In 2006 Bernie won the most prestigious of all broadcast journalism awards, the Alfred I. duPont-Columbia University Award for an HBO story about young, poor boys who were sold or kidnapped into slavery and were forced to risk their lives as camel jockeys in the United Arab Emirates, one of the wealthiest countries in the world.

Bernie has reported extensively, both at HBO and at CBS News, on the transformation of the American culture. At HBO, in the fall of 2000, he wrote the Emmy award winning documentary Do You Believe In Miracles, the dramatic story of the 1980 U.S. Olympic Hockey team and the most famous hockey game ever -- the game between the United States and the Soviet Union that revitalized the American spirit and helped bring America out of the malaise it had suffered though much of the 1970s.

At CBS, he anchored two prime-time documentaries about how the American landscape was changing. Don't Blame Me showed how the United States was becoming a nation of finger-pointers whose citizens more and more were refusing to accept responsibility for their actions. In Your Face, America was an hour-long report about the coarsening of America, about how vulgar and uncivil our popular culture was becoming.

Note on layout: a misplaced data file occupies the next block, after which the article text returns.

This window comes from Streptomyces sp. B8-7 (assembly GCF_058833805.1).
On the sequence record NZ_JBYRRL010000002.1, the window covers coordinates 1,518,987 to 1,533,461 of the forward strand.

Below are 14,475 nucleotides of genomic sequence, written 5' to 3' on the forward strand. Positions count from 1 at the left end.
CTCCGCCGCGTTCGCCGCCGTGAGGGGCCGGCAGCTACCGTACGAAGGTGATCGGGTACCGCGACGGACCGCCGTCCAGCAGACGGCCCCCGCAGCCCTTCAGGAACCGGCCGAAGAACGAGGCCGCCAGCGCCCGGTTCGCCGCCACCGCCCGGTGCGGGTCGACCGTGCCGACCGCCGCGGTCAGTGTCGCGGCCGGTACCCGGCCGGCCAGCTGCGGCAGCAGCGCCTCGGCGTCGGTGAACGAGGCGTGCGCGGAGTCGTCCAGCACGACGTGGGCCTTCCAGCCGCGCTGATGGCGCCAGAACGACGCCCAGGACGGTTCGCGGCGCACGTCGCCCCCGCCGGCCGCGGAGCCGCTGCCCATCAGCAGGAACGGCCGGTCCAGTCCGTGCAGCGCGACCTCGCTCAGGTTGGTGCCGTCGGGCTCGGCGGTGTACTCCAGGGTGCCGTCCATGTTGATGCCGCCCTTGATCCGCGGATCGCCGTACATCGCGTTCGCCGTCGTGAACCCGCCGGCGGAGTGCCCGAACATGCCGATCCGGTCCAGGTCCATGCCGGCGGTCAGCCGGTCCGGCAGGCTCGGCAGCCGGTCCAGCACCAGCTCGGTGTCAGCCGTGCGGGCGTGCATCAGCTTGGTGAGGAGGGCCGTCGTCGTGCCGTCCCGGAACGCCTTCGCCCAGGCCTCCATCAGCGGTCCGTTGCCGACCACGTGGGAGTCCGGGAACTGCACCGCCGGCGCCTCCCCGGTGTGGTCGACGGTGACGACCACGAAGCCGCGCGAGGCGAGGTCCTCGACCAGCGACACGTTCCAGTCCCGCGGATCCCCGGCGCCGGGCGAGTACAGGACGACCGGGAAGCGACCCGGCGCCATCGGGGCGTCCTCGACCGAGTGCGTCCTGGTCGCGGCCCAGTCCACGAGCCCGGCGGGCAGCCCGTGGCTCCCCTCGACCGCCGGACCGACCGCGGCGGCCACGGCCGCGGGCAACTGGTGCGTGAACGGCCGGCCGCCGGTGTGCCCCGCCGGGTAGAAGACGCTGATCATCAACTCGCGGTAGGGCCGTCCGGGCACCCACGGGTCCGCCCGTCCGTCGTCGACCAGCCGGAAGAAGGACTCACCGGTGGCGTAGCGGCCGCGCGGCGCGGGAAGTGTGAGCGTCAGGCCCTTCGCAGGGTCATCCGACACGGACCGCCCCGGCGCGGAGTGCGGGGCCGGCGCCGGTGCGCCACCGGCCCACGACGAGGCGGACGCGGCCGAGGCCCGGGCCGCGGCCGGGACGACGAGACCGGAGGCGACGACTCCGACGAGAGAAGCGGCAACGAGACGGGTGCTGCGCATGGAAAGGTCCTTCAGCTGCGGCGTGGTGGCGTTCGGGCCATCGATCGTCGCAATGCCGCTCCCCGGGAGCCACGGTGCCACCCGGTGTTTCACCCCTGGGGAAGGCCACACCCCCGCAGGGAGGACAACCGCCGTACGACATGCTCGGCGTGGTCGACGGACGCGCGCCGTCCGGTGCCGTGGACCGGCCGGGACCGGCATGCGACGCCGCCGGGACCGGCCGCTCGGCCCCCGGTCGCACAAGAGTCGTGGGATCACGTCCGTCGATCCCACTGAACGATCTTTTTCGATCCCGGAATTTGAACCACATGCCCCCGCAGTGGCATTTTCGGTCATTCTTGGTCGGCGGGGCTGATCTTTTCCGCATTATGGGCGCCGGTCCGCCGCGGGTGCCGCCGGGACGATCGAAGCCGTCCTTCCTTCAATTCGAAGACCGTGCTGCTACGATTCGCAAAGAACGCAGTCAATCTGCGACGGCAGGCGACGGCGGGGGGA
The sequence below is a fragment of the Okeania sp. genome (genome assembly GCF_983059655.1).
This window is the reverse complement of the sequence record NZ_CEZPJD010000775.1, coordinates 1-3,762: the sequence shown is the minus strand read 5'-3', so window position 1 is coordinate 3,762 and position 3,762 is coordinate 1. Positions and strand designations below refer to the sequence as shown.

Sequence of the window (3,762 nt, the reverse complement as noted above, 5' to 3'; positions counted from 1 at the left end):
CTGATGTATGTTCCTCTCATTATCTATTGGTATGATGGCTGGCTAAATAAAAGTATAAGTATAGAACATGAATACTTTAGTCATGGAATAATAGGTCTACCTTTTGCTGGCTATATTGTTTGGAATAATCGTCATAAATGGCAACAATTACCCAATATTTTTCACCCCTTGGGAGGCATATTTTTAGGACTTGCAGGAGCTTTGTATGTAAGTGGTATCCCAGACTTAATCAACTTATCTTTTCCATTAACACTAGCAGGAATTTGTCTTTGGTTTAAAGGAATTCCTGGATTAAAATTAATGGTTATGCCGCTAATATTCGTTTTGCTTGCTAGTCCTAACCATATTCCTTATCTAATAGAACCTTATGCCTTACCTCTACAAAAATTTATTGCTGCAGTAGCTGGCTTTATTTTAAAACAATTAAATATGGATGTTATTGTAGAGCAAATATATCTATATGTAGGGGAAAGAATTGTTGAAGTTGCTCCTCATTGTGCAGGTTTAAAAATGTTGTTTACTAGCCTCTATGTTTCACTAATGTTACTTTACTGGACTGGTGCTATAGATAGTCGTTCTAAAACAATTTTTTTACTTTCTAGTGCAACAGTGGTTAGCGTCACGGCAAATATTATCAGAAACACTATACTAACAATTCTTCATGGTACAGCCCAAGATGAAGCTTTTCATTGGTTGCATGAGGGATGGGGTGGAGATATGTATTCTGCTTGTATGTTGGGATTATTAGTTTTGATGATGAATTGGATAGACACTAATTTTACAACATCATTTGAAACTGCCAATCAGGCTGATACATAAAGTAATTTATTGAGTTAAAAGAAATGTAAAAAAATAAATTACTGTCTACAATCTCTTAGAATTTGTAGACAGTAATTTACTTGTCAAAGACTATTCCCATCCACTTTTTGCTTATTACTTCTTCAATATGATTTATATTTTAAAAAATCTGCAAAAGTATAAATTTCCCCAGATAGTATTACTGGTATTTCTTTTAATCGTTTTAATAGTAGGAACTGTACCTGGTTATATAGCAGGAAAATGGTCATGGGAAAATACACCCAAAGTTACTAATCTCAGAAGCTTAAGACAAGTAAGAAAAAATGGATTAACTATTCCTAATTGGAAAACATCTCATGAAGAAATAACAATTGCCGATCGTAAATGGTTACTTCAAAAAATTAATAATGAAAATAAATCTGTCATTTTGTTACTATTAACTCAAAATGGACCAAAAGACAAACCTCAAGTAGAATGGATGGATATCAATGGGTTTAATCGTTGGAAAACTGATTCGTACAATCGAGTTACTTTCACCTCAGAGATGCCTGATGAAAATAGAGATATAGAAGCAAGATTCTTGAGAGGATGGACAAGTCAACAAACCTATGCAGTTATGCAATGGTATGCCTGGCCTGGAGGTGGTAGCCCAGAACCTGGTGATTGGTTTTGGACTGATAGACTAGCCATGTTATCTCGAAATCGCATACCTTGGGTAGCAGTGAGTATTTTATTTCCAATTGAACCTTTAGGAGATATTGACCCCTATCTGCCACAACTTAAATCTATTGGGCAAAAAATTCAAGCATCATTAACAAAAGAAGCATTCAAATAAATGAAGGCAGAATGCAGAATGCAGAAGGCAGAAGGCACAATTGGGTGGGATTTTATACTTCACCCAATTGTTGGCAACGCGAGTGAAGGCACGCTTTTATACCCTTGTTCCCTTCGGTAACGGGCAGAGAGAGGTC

Bernie has written op-ed pieces that appeared in The New York Times, The Wall Street Journal and The Washington Post, about a wide range of subjects, including baseball, manners, and journalism.

He is also a news and media analyst for Fox News where he comments regularly on the state of the press and television news as well as on politics and culture for the network's top rated program, The O'Reilly Factor.

He is a graduate of Rutgers University, New Brunswick, New Jersey and a member of the school's Hall of Distinguished Alumni and proprietor of BernardGoldberg.com.


Previously:

01/06/11: You Go, Oprah
12/28/10: A Year-Ender --- The MSM and Obama's Fall from Grace 12/14/10: Thank
Heaven for Rich People

© 2010, Bernard Goldberg